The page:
3. you can control how chunky or smooth you want your jam. when the berries are cooking, leave them mashed for chunky jam or use an immersion (stick) blender (or a regular blender, it will work fine, it just makes a mess) to smooth it out. i made one batch pretty chunky and another smoother.
  4. when boiling your lids and rings, put the lids inside the rings in the pot. then you don't have to try to lift flat tops out of the bottom of the pan (which is nearly impossible, without a magnet).
now that it seems so easy, what kind of jam should i make? any suggestions?

homemade strawberry jam
get the recipe from Sure Jell


garlic pasta

after a nice long weekend of camping in the adirondacks (more on that later), i really wanted a bowl of pasta. which is good, since i don't have any meat, vegetables, or dairy in the house and wasn't in the mood to stop at the store on the way home from work.

sometimes, i can't wait to get home and cook. i mean, really cook. cook a two hour dinner on a tuesday night. and those nights, i don't care so much about eating. it isn't about eating dinner. it's about making dinner. other nights, the last thing on earth i want to do is cook. when making toast seems like a chore. i can't be the only one that has those days, can i? and then there are the other evenings, where i want to cook mostly because i want to eat. i don't care so much what it is that i am cooking, as long as i can eat. it has to be quick. with minimal prep and dishes to do. and it has to be tasty.

last night was a quick and tasty kind of night. after being away for a couple days, i didn't mind cooking, but i was exhausted, and starving. all in all, this pasta took me a whole 20 minutes to throw together. i dirtied two pans, a knife, and a cutting board. not too bad.

one word of warning: do not eat this pasta if you plan to talk to or kiss (especially kiss) another person within 24 hours, unless said person has also eaten this pasta. the star is definitely garlic . garlic infused butter, to be exact. since we both love garlic so, i used a full six large cloves. four seems like a more reasonable amount, but feel free to add more or use less as you wish.

kate's garlic pasta
20 minutes start to finish, two generous servings

1/2 pound pasta, any type of long strand (ie. papardelle, fettucini, spaghetti, etc)
4 garlic gloves, peeled and smashed with your knife
3 tablespoons unsalted butter
1/4 cup fresh grated parmesan cheese
salt & pepper
  1. put the pasta water on to boil.
  2. in a saute pan, melt the butter over medium low heat. add the crushed garlic cloves. watch the garlic while the pasta is cooking and turn it down if it starts to sizzle. you don't want the garlic to cook, but infuse the butter with flavor.
  3. drain the pasta when it's done cooking and remove the garlic from the butter using a slotted spoon. you can save the crushed garlic for tomorrow's dinner or toss it.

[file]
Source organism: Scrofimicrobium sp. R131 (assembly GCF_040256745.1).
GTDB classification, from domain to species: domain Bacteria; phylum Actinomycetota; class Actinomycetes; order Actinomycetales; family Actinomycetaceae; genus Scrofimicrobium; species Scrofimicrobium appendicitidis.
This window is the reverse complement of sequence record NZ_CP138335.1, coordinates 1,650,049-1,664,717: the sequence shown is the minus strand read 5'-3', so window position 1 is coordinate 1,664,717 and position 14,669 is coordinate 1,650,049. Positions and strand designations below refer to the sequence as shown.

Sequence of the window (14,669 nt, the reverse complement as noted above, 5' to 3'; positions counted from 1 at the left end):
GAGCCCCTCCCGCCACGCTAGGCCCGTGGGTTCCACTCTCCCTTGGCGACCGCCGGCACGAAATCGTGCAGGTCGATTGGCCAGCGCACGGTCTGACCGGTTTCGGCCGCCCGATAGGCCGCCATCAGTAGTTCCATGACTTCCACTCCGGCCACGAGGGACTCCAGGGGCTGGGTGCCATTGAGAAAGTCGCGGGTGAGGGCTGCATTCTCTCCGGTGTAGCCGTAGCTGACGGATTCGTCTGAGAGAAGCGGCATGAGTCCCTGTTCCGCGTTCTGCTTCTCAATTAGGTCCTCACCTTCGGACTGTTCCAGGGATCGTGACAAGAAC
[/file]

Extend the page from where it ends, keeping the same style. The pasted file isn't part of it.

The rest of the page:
4. toss the pasta with the butter and parmesan cheese. season with salt & pepper and enjoy your garlic breath.


asian flair turkey burgers

"when you're writing this up, do you give me any credit for grilling? or do you just skip over that part and talk about how good the food tastes!?"

that was the response i got after my teriyaki chicken kebabs went live last week. this week, here's my homage to jason and his grilling mastery.

he starts with lump charcoal (we skip the briquettes because of the binders holding it together. i don't know exactly what it's made of, but jason likes the lump better anyway). and puts a ball of newspaper in the bottom of the chimney. the top is filled with charcoal and the newspaper is lit. ten minutes later he's got hot charcoal without lighter fluid! and he's ready for my burgers.

this time turkey.

and surprisingly, not my idea.

it's way too early in the summer for me to be almost sick of burgers. but i am. i must eat about three times as much beef in the summer than i do in the winter. the addition of garlic, onion, soy sauce, and sesame oil was just different enough and yet still the same. perfect.

one word of warning - i let my onions and garlic go too long in my mini chopper. they were completely liquid with no chunks. sure, they incorporated well, but my burgers were soggy and really hard to put on the grill. luckily they didn't fall through the grill grates but it was a definite possibility.

asian flair turkey burgers
adapted from savorybites
30 minutes start to finish, serves 4

2 cloves garlic, chopped
1 small onion, chopped
1 tablespoon sesame oil
1 tablespoon soy sauce
1 pound ground turkey
1 egg
4 slices provolone or cheddar cheese (use american in a pinch)
4 rolls or buns
  1. in a small food chopper or food processor, chop the garlic, onion, sesame oil, and soy sauce until it's very fine. if you don't have a food processor, chop the garlic and onion into very small pieces and mix in the sesame oil and soy sauce.
  2. add the onion mixture to the turkey. add the egg. use your hands and mix until thoroughly combined.
  3. grill about 5 minutes per side. serve with mayo and ketchup.